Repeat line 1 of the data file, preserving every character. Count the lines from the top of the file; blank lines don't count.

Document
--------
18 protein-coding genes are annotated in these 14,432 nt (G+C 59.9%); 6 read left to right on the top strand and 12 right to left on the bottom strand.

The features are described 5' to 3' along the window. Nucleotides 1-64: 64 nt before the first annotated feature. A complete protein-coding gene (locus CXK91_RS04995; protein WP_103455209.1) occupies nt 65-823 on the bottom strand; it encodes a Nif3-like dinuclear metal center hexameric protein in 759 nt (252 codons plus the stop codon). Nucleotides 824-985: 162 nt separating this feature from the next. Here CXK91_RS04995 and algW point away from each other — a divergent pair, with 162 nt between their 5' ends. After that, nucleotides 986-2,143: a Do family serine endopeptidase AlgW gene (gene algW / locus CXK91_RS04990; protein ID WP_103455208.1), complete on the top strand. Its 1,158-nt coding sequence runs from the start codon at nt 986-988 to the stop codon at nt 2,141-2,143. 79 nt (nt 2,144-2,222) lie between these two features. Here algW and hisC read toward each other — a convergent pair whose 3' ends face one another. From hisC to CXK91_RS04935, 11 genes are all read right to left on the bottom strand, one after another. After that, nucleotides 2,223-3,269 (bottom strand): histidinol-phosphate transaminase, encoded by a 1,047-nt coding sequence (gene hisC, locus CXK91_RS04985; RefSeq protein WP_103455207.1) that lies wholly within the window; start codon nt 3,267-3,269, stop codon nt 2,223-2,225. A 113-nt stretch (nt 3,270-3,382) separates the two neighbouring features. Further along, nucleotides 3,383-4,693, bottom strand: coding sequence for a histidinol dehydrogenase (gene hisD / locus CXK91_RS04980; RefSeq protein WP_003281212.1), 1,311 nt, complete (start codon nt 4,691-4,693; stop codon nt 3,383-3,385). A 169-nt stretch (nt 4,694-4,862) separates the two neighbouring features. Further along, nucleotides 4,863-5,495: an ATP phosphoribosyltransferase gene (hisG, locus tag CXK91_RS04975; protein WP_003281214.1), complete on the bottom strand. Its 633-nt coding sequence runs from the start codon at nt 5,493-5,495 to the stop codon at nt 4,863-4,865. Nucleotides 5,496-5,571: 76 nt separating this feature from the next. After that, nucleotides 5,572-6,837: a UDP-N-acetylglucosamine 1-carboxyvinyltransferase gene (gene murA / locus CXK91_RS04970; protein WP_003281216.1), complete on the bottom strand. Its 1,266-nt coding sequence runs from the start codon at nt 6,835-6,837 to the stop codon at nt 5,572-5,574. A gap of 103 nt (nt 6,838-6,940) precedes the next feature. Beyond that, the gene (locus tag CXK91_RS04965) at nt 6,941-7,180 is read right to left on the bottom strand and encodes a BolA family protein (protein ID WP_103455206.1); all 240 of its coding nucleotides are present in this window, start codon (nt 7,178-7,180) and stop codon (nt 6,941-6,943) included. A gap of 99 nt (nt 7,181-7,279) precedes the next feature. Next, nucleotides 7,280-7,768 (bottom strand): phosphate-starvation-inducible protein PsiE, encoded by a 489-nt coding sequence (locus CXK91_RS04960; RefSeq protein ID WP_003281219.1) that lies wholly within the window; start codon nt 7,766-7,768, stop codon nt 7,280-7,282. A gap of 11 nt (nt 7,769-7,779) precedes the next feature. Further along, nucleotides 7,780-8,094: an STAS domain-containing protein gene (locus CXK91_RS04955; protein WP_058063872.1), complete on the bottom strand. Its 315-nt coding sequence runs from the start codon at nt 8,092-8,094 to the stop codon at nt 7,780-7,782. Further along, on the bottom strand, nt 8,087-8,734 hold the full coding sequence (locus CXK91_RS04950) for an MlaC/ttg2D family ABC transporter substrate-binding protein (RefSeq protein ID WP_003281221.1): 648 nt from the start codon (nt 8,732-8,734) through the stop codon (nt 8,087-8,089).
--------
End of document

18 protein-coding genes are annotated in these 14,432 nt (G+C 59.9%); 6 read left to right on the top strand and 12 right to left on the bottom strand.